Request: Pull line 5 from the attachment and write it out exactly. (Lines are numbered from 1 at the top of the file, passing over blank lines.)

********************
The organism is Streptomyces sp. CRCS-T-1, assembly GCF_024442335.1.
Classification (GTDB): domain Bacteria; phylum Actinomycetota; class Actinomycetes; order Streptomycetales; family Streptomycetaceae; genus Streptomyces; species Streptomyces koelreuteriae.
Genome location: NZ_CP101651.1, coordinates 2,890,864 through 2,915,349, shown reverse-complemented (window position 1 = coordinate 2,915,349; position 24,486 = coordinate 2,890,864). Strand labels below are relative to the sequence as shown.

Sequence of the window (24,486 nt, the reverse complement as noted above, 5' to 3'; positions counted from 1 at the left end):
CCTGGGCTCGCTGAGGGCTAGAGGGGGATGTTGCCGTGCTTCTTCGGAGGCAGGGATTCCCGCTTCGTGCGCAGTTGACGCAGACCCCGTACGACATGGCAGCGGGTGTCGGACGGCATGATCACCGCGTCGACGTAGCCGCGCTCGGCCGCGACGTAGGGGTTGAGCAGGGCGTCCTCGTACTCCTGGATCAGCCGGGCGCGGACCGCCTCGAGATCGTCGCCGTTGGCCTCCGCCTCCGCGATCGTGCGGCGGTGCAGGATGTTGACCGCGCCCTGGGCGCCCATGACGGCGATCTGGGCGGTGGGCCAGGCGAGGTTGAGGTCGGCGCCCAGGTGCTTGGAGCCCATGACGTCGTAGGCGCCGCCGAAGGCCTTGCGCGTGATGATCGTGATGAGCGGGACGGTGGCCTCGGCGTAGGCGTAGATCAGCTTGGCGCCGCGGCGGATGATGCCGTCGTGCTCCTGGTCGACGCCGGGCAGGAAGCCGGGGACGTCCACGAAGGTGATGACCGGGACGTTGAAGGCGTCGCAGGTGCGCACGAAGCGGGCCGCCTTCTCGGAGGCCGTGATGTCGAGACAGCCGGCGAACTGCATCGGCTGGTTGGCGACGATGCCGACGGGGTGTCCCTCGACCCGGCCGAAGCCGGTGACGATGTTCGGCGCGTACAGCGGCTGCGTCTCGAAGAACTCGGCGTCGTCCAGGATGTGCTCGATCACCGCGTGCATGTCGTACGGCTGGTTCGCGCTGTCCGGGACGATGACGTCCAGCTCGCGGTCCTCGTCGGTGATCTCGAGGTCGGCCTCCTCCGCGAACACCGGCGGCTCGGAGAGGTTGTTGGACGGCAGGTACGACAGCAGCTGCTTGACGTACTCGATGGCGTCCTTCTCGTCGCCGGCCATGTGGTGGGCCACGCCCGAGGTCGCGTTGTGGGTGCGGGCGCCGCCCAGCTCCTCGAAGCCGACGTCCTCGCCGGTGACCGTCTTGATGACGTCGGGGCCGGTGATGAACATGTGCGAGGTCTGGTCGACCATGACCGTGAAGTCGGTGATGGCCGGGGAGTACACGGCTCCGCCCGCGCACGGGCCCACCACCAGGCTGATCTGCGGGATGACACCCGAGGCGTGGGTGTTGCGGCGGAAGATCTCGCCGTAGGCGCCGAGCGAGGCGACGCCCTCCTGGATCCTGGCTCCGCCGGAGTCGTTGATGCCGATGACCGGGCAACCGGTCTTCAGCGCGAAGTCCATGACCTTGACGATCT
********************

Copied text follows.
CCTGGGCTCGCTGAGGGCTAGAGGGGGATGTTGCCGTGCTTCTTCGGAGGCAGGGATTCCCGCTTCGTGCGCAGTTGACGCAGACCCCGTACGACATGGCAGCGGGTGTCGGACGGCATGATCACCGCGTCGACGTAGCCGCGCTCGGCCGCGACGTAGGGGTTGAGCAGGGCGTCCTCGTACTCCTGGATCAGCCGGGCGCGGACCGCCTCGAGATCGTCGCCGTTGGCCTCCGCCTCCGCGATCGTGCGGCGGTGCAGGATGTTGACCGCGCCCTGGGCGCCCATGACGGCGATCTGGGCGGTGGGCCAGGCGAGGTTGAGGTCGGCGCCCAGGTGCTTGGAGCCCATGACGTCGTAGGCGCCGCCGAAGGCCTTGCGCGTGATGATCGTGATGAGCGGGACGGTGGCCTCGGCGTAGGCGTAGATCAGCTTGGCGCCGCGGCGGATGATGCCGTCGTGCTCCTGGTCGACGCCGGGCAGGAAGCCGGGGACGTCCACGAAGGTGATGACCGGGACGTTGAAGGCGTCGCAGGTGCGCACGAAGCGGGCCGCCTTCTCGGAGGCCGTGATGTCGAGACAGCCGGCGAACTGCATCGGCTGGTTGGCGACGATGCCGACGGGGTGTCCCTCGACCCGGCCGAAGCCGGTGACGATGTTCGGCGCGTACAGCGGCTGCGTCTCGAAGAACTCGGCGTCGTCCAGGATGTGCTCGATCACCGCGTGCATGTCGTACGGCTGGTTCGCGCTGTCCGGGACGATGACGTCCAGCTCGCGGTCCTCGTCGGTGATCTCGAGGTCGGCCTCCTCCGCGAACACCGGCGGCTCGGAGAGGTTGTTGGACGGCAGGTACGACAGCAGCTGCTTGACGTACTCGATGGCGTCCTTCTCGTCGCCGGCCATGTGGTGGGCCACGCCCGAGGTCGCGTTGTGGGTGCGGGCGCCGCCCAGCTCCTCGAAGCCGACGTCCTCGCCGGTGACCGTCTTGATGACGTCGGGGCCGGTGATGAACATGTGCGAGGTCTGGTCGACCATGACCGTGAAGTCGGTGATGGCCGGGGAGTACACGGCTCCGCCCGCGCACGGGCCCACCACCAGGCTGATCTGCGGGATGACACCCGAGGCGTGGGTGTTGCGGCGGAAGATCTCGCCGTAGGCGCCGAGCGAGGCGACGCCCTCCTGGATCCTGGCTCCGCCGGAGTCGTTGATGCCGATGACCGGGCAACCGGTCTTCAGCGCGAAGTCCATGACCTTGACGATCT